It’s August and that means that we’ll soon be celebratingÂ World Mosquito Day (20th August) to commemorate the discovery in 1897 by Sir Ronald Ross that the female Anopheles mosquitoÂ transmits Malaria. This provided the foundation for scientists across the world to better understand the deadly role of mosquitoes in transmitting diseases.
We’ve written about mosquitoesÂ on this blog before, and I was pretty sure I knew all there was to know about the diseases they carry that affect people. But did you know that in addition to carrying Malaria, Zika and Nile Fever, mosquitoes ALSO carry an illness called Heartworm?Â I didn’t, and it turns out that Heartworm (Dirofilaria immitis)Â can beÂ extremely dangerous for a variety of mammals, including our beloved dogs and cats.
What is Heartworm?
According to the American Heartworm Society,Â Heartworm is “caused by foot-long worms (heartworms) that live in the heart, lungs and associated blood vessels of affected pets, causing severe lung disease, heart failure and damage to other organs in the body.”
Transmitted by Mosquitoes
Adult female heartworms produce microscopic baby worms called microfilariae that circulate in the infected animal’s bloodstream. When a mosquito bites that infected animal, they ingest these baby worms.
The microfilariae take 10 – 14 days to mature into heartworm larvae inside the mosquito. When the infected mosquito bites another animal, the larvae are transmitted to the new host. The larvae enter the host’s bloodstream and settle in their heart and lungs. Once there, they grow to approximately 30cm long and become sexually mature. This takes 6-7 months, and worms have the appearance of cooked spaghetti!
Adult heartworms can live in the host’s heart and lungs for up to 7 years. The cycle continues when infected blood is transmitted via mosquito bites to non-infected animals.Â The worms are big enough to be seen using ultrasound and x-ray images (spaghetti!) and can also be detected with blood tests.
Symptoms of Heartworm:
The disease shows up differently in cats and dogs, as dogs are a natural host for heartworms, and cats are an atypical host (this means that most worms don’t survive until the adult stage in cats).
Heartworm in Dogs:
As dogs are the heartworm’s natural host, worms mature, mate and reproduce in dogs.Â The number of worms can increase substantially if left untreated – dogs have been known to harbour hundreds of worms in their bodies! This can cause lasting damage to the heart, lungs and arteries, and can affect the dogâ€™s health and quality of life.
In the early stages of the disease, dogs may show few or no symptoms, but the longer the infection persists, the more likely it is that symptoms will develop.Â To begin with, these include:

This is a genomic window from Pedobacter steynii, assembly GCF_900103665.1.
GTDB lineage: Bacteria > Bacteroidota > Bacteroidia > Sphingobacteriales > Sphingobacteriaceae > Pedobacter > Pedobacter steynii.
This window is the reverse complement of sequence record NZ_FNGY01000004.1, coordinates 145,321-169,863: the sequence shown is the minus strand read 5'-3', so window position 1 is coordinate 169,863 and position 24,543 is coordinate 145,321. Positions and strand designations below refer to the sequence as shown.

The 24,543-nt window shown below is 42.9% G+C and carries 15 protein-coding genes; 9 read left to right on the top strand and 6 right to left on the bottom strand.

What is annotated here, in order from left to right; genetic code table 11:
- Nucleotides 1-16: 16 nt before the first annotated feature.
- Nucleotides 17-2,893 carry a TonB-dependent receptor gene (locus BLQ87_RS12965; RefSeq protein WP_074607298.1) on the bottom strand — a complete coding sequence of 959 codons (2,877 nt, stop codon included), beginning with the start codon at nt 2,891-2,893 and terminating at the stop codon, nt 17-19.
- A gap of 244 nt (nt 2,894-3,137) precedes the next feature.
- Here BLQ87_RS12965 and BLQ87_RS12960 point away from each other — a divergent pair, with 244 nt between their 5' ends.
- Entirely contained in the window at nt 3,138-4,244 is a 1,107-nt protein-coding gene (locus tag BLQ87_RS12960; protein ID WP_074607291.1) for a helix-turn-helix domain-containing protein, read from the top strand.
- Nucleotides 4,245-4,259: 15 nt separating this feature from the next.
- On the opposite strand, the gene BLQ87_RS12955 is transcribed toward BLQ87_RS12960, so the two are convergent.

- a mild cough
- reluctance to exercise
- decreased appetite
- weight loss
As the disease progresses, dogs may develop heart failure and a swollen belly caused by fluid in the abdomen. Dogs with large numbers of heartworms may experience cardiovascular collapse caused by a sudden blockage in the heart.Â This is called caval syndrome and symptoms include sudden laboured breathing, pale gums, and dark or bloody urine. Without immediate surgery to remove the blockage caused by the worms, few dogs survive.
Heartworm in Cats:
Cats are an atypical host for heartworms, which means that the disease presents differently in cats. Most worms don’t survive to the adult stage, and cats typically have very few adult worms lodged in their hearts and lungs. Many cats have no adult worms at all, which you’d be forgiven for thinking would be a good thing. What it actually means is simply that the disease often goes undiagnosed.
Whilst cats are unlikely to die from caval syndrome, even immature worms can cause real damage in the form of heartworm associated respiratory disease (HARD) – which is often indistinguishable fromÂ mature adult heartworm infection.
It’s important to note that the medication used to treat heartworm infections in dogs can’t be used for cats.Â Prevention really is the only means of protecting your cats from the effects of this disease.
How can you protect your pets?
The only way that Heartworms is spread is through the bite of an infected mosquito, so it makes sense to eliminate any potential breeding grounds for mosquitoes on your property. Not only will your pets be grateful, but so will you when it comes to those long summer evenings.
Also, consider bringing your pets indoors in the evenings when mosquitoes are most active. You can talk to your vet about preventative treatments, but we highly recommend eliminating mosquito breeding sites first to break the cycle.
Taking some basic preventative measures at home can help ensure that your pets aren’t at risk from this horrible disease.Â For those of you with a serious mosquito problem that is resisting DIY treatment, I recommend calling in the experts.Â Rentokil will be able to provide you with a long-lasting, professional solution to your mosquito problem.